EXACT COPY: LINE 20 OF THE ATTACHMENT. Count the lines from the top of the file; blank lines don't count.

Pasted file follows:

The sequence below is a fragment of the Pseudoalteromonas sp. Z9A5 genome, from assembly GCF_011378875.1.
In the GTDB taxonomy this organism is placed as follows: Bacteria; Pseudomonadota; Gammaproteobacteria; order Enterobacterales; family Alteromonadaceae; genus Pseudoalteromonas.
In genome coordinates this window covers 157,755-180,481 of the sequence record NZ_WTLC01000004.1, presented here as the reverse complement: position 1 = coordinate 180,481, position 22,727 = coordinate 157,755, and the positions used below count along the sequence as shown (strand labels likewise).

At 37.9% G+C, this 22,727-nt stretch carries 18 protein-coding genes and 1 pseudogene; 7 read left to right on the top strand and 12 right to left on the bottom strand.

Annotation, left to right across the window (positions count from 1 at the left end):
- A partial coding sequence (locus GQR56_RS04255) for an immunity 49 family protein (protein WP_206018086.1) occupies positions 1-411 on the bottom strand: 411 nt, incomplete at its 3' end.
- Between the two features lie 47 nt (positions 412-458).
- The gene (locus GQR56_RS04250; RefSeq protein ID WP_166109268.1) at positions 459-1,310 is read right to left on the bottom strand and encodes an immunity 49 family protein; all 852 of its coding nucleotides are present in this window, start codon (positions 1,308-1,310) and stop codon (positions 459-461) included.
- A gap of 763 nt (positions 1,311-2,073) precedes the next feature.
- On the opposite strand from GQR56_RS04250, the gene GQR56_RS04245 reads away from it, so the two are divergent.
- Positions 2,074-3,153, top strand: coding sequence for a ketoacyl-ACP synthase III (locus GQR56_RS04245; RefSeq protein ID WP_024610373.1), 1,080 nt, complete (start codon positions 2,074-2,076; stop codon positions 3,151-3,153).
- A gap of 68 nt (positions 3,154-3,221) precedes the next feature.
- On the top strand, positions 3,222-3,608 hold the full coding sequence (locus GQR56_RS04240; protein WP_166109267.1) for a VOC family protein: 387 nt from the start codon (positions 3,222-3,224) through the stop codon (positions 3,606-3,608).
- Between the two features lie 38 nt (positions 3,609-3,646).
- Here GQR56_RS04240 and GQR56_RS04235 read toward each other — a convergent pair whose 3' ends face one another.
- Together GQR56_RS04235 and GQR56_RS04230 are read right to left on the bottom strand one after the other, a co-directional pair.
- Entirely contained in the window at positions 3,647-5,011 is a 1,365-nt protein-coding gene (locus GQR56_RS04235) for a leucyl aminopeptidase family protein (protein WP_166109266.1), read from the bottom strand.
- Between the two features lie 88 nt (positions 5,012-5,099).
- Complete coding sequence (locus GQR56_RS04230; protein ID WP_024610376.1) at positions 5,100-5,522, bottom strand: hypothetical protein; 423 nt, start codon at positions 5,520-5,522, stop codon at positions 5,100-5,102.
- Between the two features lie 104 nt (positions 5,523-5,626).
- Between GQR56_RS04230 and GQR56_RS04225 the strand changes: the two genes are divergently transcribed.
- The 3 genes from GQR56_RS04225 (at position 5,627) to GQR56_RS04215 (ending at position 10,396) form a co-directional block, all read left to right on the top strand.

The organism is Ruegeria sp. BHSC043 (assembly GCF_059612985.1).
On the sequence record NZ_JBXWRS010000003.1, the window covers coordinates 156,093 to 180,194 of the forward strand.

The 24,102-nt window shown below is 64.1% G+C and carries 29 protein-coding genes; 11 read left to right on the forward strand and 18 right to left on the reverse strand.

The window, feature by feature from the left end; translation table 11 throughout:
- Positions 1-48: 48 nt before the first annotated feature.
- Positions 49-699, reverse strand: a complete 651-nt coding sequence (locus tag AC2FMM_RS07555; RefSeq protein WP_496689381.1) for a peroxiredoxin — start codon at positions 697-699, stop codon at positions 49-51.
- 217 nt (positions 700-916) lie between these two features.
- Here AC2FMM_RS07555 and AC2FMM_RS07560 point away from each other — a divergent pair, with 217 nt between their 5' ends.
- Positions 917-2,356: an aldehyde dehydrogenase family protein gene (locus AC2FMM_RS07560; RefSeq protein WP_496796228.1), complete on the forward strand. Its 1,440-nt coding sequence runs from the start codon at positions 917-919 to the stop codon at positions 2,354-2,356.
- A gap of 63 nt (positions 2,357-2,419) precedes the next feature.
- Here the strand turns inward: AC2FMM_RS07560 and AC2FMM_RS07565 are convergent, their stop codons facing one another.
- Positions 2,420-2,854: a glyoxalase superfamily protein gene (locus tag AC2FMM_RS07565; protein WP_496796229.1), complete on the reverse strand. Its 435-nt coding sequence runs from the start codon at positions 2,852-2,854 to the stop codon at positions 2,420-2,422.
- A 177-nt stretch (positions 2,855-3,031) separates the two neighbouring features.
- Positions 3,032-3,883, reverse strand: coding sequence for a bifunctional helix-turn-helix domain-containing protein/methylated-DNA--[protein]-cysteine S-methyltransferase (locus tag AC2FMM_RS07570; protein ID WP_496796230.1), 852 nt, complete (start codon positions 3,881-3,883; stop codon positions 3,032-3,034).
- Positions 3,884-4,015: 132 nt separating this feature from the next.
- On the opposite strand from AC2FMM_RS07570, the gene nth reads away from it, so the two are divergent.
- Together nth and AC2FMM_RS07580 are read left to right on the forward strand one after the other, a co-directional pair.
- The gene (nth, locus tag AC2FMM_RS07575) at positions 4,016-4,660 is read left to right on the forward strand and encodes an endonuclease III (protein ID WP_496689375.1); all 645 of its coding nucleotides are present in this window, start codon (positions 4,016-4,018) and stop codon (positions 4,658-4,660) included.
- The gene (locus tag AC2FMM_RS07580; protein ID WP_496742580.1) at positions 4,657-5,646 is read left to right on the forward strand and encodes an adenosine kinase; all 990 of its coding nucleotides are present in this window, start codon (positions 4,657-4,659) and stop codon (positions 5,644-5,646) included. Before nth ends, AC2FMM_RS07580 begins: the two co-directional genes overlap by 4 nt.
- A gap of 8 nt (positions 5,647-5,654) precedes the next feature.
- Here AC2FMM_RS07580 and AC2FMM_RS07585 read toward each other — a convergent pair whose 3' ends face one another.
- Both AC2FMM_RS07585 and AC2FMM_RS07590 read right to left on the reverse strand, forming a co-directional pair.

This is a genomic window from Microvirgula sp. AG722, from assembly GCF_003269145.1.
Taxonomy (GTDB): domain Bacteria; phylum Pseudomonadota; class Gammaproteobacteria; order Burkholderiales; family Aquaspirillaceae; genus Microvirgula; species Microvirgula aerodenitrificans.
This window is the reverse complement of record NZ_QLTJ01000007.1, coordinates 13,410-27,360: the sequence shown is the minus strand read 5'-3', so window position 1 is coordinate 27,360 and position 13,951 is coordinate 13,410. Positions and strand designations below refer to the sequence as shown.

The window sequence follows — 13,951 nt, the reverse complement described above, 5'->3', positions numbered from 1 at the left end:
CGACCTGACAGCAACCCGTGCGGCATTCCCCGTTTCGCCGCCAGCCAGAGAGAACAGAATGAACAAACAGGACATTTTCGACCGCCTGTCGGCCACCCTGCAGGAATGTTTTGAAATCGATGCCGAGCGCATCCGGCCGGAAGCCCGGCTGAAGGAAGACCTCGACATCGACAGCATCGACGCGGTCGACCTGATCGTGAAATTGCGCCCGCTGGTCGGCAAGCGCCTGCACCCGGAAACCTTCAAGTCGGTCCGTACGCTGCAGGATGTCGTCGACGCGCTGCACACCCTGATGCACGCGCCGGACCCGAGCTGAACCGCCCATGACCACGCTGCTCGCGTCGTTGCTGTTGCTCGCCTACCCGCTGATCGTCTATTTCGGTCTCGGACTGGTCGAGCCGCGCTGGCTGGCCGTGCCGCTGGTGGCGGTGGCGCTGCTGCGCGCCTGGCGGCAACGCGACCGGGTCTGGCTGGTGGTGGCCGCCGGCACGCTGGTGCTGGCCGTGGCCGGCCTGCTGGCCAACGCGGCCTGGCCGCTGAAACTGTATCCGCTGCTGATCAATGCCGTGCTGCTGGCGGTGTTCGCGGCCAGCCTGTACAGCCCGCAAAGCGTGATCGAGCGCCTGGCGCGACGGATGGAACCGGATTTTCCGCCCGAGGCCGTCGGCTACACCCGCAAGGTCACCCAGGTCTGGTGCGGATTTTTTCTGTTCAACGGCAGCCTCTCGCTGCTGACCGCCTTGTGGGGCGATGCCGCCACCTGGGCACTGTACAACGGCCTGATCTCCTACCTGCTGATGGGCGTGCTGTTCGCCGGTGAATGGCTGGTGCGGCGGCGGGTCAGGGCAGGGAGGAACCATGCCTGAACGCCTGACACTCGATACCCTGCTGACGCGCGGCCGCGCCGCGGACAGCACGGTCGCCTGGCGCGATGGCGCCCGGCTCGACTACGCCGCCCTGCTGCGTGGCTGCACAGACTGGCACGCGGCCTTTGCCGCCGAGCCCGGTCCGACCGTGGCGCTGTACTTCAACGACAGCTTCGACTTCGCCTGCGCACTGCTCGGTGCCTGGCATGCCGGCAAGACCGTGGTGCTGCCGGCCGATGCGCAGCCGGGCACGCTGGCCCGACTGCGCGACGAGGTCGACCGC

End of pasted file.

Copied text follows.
- Between the two features lie 104 nt (positions 5,523-5,626).